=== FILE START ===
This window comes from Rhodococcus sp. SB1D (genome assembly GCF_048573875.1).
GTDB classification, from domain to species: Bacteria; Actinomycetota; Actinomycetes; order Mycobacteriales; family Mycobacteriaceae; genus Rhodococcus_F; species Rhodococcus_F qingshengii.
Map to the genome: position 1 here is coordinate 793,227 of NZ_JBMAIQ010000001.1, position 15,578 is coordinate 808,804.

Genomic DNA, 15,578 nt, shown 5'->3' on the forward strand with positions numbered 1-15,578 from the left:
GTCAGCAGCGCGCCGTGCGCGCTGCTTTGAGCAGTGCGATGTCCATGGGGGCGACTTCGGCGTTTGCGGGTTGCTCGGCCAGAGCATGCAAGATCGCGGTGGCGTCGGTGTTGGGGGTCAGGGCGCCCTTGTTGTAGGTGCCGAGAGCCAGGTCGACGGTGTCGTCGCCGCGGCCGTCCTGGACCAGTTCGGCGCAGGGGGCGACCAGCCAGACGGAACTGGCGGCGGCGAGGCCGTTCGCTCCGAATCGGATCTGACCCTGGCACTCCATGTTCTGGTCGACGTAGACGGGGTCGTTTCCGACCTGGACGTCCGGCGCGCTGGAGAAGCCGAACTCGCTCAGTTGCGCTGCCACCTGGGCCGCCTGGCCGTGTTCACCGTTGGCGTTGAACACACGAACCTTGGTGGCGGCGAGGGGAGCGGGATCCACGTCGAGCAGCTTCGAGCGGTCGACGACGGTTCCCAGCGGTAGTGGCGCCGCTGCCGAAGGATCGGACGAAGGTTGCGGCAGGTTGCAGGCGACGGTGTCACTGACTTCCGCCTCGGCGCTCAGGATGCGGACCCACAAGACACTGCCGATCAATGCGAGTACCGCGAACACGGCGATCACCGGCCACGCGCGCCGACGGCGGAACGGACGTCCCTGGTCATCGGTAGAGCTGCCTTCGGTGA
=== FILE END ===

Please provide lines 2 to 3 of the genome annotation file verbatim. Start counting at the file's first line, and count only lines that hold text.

GTDB classification, from domain to species: Bacteria; Actinomycetota; Actinomycetes; order Mycobacteriales; family Mycobacteriaceae; genus Rhodococcus_F; species Rhodococcus_F qingshengii.
Map to the genome: position 1 here is coordinate 793,227 of NZ_JBMAIQ010000001.1, position 15,578 is coordinate 808,804.